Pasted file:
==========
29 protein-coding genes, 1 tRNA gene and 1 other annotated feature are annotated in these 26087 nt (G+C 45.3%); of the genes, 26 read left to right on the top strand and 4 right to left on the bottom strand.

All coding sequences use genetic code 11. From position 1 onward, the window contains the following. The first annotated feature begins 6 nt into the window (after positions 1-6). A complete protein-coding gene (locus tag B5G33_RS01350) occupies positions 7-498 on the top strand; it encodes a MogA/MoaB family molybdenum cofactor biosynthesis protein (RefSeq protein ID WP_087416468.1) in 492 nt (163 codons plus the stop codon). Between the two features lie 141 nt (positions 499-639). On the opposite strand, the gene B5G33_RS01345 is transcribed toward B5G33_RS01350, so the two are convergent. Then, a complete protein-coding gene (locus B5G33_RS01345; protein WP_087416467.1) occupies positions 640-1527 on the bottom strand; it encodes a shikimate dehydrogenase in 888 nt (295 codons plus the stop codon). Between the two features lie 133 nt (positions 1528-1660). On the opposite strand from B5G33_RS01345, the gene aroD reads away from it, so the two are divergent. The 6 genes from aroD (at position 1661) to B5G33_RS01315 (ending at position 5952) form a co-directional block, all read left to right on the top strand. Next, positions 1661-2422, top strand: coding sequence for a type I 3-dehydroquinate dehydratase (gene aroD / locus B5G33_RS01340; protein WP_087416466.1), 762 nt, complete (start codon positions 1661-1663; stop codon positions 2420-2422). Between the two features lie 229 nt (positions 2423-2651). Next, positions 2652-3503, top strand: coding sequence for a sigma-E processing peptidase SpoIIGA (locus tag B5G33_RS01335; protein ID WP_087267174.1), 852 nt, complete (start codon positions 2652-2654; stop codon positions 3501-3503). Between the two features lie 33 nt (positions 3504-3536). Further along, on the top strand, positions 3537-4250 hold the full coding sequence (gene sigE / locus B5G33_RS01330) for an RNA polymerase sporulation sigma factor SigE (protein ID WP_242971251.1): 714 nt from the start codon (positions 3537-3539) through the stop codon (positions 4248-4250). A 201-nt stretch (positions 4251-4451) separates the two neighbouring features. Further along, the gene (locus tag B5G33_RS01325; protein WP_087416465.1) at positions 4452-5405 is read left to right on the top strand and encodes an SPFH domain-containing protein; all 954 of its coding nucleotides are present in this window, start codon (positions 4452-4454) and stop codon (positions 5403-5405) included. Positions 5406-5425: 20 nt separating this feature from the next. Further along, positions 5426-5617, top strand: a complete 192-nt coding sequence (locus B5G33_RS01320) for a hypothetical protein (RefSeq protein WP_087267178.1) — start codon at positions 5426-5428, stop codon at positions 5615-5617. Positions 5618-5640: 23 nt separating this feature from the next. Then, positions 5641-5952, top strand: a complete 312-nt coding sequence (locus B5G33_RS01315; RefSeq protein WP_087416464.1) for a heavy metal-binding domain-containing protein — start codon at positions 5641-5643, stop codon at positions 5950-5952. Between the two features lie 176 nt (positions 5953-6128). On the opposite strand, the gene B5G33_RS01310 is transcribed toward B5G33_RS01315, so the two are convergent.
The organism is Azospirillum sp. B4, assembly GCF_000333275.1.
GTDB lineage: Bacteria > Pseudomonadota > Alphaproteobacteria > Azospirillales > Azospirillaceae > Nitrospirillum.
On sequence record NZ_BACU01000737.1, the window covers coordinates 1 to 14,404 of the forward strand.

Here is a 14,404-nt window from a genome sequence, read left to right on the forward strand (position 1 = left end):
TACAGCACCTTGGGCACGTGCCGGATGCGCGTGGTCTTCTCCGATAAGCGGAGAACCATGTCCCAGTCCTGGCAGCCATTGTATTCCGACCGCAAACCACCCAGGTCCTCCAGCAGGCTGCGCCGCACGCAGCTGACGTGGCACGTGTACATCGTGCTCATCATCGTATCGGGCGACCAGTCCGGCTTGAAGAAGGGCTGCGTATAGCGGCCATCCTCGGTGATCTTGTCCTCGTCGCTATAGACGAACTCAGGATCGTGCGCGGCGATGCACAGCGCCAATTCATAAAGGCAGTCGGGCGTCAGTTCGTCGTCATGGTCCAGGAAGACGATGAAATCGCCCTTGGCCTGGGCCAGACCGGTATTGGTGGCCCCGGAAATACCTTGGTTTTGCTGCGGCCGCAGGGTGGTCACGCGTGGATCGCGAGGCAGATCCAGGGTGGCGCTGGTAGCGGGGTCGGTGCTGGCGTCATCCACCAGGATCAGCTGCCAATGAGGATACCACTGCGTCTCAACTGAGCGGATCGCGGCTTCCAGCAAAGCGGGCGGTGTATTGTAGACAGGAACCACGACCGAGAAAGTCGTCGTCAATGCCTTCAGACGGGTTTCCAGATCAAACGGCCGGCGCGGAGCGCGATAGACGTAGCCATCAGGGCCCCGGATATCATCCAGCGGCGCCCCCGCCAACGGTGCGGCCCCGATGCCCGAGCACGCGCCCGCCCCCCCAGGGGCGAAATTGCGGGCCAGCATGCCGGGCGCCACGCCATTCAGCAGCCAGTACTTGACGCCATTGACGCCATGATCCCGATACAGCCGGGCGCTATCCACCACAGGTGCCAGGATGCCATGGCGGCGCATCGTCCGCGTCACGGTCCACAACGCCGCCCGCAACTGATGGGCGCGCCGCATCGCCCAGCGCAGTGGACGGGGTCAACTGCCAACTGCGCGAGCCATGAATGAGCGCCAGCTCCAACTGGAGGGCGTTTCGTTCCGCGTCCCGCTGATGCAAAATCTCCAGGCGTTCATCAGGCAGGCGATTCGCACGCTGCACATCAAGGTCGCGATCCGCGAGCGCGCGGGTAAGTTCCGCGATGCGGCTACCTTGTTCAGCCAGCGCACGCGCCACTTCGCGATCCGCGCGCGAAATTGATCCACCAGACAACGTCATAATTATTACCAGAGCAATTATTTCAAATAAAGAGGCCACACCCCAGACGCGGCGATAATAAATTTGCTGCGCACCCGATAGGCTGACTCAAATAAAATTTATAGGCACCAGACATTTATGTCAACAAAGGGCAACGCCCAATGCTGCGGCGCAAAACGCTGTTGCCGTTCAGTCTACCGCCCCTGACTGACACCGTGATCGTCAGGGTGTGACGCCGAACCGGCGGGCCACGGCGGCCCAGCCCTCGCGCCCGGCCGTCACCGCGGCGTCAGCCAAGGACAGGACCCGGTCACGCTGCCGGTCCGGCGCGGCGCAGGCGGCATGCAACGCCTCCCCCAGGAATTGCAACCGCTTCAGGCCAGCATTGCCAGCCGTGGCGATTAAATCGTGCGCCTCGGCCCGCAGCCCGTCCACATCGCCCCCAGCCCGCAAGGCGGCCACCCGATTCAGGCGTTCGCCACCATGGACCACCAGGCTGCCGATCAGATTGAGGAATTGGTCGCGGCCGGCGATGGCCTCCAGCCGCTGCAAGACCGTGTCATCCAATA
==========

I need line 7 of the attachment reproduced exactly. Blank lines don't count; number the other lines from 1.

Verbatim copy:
TACAGCACCTTGGGCACGTGCCGGATGCGCGTGGTCTTCTCCGATAAGCGGAGAACCATGTCCCAGTCCTGGCAGCCATTGTATTCCGACCGCAAACCACCCAGGTCCTCCAGCAGGCTGCGCCGCACGCAGCTGACGTGGCACGTGTACATCGTGCTCATCATCGTATCGGGCGACCAGTCCGGCTTGAAGAAGGGCTGCGTATAGCGGCCATCCTCGGTGATCTTGTCCTCGTCGCTATAGACGAACTCAGGATCGTGCGCGGCGATGCACAGCGCCAATTCATAAAGGCAGTCGGGCGTCAGTTCGTCGTCATGGTCCAGGAAGACGATGAAATCGCCCTTGGCCTGGGCCAGACCGGTATTGGTGGCCCCGGAAATACCTTGGTTTTGCTGCGGCCGCAGGGTGGTCACGCGTGGATCGCGAGGCAGATCCAGGGTGGCGCTGGTAGCGGGGTCGGTGCTGGCGTCATCCACCAGGATCAGCTGCCAATGAGGATACCACTGCGTCTCAACTGAGCGGATCGCGGCTTCCAGCAAAGCGGGCGGTGTATTGTAGACAGGAACCACGACCGAGAAAGTCGTCGTCAATGCCTTCAGACGGGTTTCCAGATCAAACGGCCGGCGCGGAGCGCGATAGACGTAGCCATCAGGGCCCCGGATATCATCCAGCGGCGCCCCCGCCAACGGTGCGGCCCCGATGCCCGAGCACGCGCCCGCCCCCCCAGGGGCGAAATTGCGGGCCAGCATGCCGGGCGCCACGCCATTCAGCAGCCAGTACTTGACGCCATTGACGCCATGATCCCGATACAGCCGGGCGCTATCCACCACAGGTGCCAGGATGCCATGGCGGCGCATCGTCCGCGTCACGGTCCACAACGCCGCCCGCAACTGATGGGCGCGCCGCATCGCCCAGCGCAGTGGACGGGGTCAACTGCCAACTGCGCGAGCCATGAATGAGCGCCAGCTCCAACTGGAGGGCGTTTCGTTCCGCGTCCCGCTGATGCAAAATCTCCAGGCGTTCATCAGGCAGGCGATTCGCACGCTGCACATCAAGGTCGCGATCCGCGAGCGCGCGGGTAAGTTCCGCGATGCGGCTACCTTGTTCAGCCAGCGCACGCGCCACTTCGCGATCCGCGCGCGAAATTGATCCACCAGACAACGTCATAATTATTACCAGAGCAATTATTTCAAATAAAGAGGCCACACCCCAGACGCGGCGATAATAAATTTGCTGCGCACCCGATAGGCTGACTCAAATAAAATTTATAGGCACCAGACATTTATGTCAACAAAGGGCAACGCCCAATGCTGCGGCGCAAAACGCTGTTGCCGTTCAGTCTACCGCCCCTGACTGACACCGTGATCGTCAGGGTGTGACGCCGAACCGGCGGGCCACGGCGGCCCAGCCCTCGCGCCCGGCCGTCACCGCGGCGTCAGCCAAGGACAGGACCCGGTCACGCTGCCGGTCCGGCGCGGCGCAGGCGGCATGCAACGCCTCCCCCAGGAATTGCAACCGCTTCAGGCCAGCATTGCCAGCCGTGGCGATTAAATCGTGCGCCTCGGCCCGCAGCCCGTCCACATCGCCCCCAGCCCGCAAGGCGGCCACCCGATTCAGGCGTTCGCCACCATGGACCACCAGGCTGCCGATCAGATTGAGGAATTGGTCGCGGCCGGCGATGGCCTCCAGCCGCTGCAAGACCGTGTCATCCAATA